“They say it’s money, but another thing is that there’s a high drop-out rate at the high school,” answered Bowman. “That’s going to be a big problem to fix. We should hire high-end mental health counselors and bring them in here. We can sit them down and get inside these kids’ heads and figure out what’s going on. They’re going to say it’s going to cost the district money. But, well. . . .”

Does Bowman have other ideas for improving the district?

“Probably some of these kids need a lot of help. Like counselors, or some kind of aides to help these kids.”

“If politicians would keep their noses out of it, and let the schools teach, the students would be better off.”

West Sacramento voters elect their school board (and their city council) “at large,” meaning there is one group of candidates voted on by people from every neighborhood. Bowman would like to see future school board voting done by districts, to help the northern part of town get more consistent representation.

“If we go by district, everyone will have a fair chance,” he explained. “You’re going to have a mix of people from Bryte, Broderick, (the central business district) and so on. You’d get a cross-section of people on there. Things would get done.”

What will Bowman do if elected?

“If I get in there, I will try to get the buses back,” he responded. The district – reacting to budget cuts – has cut a lot of its school bus service recently.

Bowman said he will not be spending a lot on his campaign, because “I don’t like to go out and ask for money.”

“I’m not backed by anybody (on the board or city council) and I don’t belong to this group or that group. But I’m going to give it a shot.”

  You can support local journalism, support this website, and see all the News-Ledger’s articles every week! Subscribe to the News-Ledge newspaper. It’s only $20 per year within West Sacramento – once a week, delivered to your mailbox.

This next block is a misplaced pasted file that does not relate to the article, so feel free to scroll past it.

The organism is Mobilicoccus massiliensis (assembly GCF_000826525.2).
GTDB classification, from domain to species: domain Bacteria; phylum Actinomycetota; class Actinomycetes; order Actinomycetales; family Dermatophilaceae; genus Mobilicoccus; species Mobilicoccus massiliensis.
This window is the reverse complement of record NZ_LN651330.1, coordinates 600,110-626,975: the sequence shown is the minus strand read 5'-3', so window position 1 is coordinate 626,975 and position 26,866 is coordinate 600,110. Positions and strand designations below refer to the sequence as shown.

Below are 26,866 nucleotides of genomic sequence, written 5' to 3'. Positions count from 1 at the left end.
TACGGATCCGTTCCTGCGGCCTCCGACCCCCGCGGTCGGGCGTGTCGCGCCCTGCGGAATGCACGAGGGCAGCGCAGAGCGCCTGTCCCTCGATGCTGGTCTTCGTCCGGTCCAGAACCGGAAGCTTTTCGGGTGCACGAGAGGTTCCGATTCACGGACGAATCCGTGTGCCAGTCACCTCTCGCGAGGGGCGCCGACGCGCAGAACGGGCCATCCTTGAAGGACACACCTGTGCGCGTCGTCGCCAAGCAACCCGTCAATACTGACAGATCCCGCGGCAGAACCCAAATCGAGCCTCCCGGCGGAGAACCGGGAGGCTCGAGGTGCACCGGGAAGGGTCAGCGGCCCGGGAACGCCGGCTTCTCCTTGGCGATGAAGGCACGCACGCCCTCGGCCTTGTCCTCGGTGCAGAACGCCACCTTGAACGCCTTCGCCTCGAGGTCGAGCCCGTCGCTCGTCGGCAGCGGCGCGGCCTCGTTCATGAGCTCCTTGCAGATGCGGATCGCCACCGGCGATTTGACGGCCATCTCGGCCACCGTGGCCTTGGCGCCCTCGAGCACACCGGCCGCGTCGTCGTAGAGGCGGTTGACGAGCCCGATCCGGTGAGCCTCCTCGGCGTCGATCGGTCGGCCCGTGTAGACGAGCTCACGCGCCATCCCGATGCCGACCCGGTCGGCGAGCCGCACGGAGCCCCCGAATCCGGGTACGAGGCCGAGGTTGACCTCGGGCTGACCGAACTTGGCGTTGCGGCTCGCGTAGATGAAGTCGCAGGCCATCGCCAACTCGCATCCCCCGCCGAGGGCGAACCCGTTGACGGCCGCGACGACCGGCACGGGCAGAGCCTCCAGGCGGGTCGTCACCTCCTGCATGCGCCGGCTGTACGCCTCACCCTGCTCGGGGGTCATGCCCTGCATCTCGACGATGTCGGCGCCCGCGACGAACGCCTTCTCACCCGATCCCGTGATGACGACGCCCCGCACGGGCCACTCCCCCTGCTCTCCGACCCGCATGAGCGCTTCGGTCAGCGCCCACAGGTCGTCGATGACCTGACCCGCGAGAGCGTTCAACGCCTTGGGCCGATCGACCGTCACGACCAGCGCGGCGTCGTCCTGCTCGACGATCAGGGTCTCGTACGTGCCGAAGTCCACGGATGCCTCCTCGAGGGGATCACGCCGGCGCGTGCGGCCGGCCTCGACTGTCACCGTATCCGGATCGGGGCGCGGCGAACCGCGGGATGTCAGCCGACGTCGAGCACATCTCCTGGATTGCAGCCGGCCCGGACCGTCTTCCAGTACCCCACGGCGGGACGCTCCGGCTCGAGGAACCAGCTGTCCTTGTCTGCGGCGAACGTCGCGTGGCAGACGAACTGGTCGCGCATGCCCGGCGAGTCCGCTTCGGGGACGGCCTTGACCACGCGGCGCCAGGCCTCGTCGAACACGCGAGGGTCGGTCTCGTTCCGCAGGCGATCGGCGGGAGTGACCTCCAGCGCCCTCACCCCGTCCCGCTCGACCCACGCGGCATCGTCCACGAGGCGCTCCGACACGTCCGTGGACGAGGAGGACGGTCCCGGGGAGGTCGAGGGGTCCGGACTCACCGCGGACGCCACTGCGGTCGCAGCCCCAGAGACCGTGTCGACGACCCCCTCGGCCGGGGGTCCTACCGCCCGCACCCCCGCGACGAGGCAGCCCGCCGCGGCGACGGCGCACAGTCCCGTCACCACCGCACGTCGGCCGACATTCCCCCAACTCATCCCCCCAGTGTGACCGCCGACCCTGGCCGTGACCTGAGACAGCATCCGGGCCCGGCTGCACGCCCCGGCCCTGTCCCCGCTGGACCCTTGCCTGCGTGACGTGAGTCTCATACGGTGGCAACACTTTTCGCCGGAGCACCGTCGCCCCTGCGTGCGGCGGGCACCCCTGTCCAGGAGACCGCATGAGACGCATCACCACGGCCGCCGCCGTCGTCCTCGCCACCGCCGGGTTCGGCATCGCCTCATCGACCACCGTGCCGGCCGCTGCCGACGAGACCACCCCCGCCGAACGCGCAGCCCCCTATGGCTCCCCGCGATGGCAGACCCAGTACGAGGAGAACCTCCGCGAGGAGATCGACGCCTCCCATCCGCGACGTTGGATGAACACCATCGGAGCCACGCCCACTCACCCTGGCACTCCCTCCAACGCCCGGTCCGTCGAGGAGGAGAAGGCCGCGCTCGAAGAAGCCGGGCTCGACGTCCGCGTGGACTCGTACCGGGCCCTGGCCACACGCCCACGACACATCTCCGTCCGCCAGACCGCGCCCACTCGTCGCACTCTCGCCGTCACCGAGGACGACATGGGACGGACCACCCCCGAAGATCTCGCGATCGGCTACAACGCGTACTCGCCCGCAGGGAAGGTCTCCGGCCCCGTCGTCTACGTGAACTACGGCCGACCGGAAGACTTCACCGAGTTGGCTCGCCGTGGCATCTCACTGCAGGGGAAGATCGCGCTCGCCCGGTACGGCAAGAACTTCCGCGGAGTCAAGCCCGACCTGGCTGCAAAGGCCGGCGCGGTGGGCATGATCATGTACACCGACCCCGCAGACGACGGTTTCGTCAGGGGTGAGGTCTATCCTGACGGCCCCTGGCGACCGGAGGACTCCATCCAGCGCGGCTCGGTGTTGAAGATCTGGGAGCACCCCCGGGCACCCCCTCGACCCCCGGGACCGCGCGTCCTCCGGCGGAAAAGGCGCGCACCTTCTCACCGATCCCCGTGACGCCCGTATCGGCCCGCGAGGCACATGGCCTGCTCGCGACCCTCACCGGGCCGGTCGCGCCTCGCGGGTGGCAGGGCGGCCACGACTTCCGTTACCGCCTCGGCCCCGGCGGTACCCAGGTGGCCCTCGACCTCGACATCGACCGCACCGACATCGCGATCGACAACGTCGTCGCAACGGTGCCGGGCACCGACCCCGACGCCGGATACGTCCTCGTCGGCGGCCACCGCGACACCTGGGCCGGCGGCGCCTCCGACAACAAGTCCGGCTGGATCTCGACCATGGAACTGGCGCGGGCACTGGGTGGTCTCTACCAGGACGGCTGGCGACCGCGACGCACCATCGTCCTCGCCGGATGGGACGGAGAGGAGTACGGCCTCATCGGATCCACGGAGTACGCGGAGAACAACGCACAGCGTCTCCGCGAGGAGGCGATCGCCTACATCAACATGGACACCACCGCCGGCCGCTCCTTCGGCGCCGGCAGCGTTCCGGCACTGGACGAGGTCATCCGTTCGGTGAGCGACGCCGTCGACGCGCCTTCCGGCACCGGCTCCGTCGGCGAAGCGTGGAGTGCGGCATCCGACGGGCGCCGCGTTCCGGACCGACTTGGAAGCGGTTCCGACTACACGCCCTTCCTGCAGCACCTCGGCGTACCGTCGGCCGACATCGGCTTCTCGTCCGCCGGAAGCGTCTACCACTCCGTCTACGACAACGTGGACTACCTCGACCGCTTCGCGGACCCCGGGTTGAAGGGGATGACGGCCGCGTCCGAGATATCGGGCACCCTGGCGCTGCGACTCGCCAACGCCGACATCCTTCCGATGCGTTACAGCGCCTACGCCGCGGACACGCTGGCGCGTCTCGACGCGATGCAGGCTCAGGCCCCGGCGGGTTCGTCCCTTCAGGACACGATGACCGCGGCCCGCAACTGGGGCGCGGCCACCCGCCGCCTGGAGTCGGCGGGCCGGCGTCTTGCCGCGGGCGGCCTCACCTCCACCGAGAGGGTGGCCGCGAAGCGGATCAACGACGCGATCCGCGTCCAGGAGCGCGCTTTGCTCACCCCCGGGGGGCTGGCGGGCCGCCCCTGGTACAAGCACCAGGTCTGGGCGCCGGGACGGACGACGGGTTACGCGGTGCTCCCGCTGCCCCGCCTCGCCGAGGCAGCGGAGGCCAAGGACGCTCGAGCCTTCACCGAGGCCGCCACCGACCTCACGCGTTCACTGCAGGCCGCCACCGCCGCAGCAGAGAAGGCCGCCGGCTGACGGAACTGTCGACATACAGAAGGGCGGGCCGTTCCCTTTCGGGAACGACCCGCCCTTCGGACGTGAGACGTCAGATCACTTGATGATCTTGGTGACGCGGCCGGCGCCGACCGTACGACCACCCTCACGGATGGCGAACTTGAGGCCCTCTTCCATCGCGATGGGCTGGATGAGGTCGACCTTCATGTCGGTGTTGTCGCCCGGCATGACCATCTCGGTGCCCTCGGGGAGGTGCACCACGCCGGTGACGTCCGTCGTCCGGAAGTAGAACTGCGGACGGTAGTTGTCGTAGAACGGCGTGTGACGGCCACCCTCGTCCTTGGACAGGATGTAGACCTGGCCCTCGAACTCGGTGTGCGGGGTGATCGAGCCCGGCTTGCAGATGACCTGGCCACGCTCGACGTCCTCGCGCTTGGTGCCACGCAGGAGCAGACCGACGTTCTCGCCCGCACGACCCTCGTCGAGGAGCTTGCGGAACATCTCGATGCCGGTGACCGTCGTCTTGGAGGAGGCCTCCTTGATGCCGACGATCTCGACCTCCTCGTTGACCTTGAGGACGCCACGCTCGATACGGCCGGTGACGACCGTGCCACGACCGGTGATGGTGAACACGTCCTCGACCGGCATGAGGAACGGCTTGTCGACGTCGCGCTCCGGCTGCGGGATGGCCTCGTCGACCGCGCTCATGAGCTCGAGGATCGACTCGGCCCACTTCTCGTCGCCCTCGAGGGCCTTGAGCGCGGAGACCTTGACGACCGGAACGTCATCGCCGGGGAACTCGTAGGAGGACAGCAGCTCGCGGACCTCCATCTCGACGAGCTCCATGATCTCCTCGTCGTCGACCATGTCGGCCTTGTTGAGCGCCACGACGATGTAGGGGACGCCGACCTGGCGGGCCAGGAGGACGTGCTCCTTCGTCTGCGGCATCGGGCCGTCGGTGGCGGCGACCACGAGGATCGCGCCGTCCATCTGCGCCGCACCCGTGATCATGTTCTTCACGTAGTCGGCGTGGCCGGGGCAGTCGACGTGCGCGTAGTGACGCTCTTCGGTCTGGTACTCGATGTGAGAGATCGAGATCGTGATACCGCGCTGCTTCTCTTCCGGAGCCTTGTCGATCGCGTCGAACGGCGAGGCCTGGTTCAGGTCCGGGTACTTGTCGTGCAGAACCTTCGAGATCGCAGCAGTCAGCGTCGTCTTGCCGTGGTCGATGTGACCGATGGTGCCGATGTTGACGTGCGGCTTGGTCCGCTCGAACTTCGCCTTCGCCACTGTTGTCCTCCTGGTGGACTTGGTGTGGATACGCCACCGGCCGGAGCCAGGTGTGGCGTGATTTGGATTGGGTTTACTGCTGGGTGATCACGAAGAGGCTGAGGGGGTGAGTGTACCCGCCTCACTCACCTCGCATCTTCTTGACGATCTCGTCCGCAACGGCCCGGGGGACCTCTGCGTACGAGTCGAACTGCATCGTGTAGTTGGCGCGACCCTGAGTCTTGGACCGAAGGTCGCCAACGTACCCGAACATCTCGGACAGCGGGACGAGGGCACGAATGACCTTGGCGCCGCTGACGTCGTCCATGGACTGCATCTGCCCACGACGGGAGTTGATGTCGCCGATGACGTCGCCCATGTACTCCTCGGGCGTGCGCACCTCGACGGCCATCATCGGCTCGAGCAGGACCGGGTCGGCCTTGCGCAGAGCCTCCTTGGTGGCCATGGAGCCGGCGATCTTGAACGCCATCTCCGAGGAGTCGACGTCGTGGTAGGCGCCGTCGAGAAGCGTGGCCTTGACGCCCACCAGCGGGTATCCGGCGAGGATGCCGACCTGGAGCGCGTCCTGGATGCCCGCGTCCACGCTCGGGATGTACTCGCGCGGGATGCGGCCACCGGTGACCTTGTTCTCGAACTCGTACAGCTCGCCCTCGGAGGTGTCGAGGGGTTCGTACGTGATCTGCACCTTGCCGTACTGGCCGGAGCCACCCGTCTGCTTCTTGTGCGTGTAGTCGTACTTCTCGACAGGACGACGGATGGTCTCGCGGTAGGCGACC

You can even try it for free for two months if you live in West Sacramento. Just send your name and mailing address to FreeTrial@news-ledger.com (offer open to new subscribers in West Sacramento ZIP codes 95691 & 95605).

Copyright News-Ledger 2012

Open your home to a child: info


Every year, over a hundred children in Yolo County need foster homes to shelter them from abuse or neglect.

Learn more about what it takes to be a foster parent. Attend a free session from 6-8 p.m. on Monday, Oct. 29, at the local library, 1212 Merkley Avenue. For information, contact Cherie Schroeder of the Foster & Kinship Care Education program, at (530) 574-1964 or email cherie@yolofostercare.com. There’s also a lot of info at www.yolofostercare.com.

Copyright News-Ledger 2012

Letter from Austria: West Sac kid reports back from Europe


  Editor’s note: Fabi Perez of West Sacramento is in Austria as a Rotary Youth exchange student. He’s sponsored by West Sacramento Centennial Rotary Club Centennial and Pocket Greenhaven Rotary Club. Here’s a report he has sent of the first month of his visit:

By Fabi Perez

So far I have had an amazing time. I arrived on August 8 at around 3 p.m. in Munich, Germany. My flight was smooth from San Francisco to London at about 9 hours. From London I flew to Munich in about 1.5 hours. I can now say that I have been to three European countries in a single day. That thought makes me ecstatic, to say the least.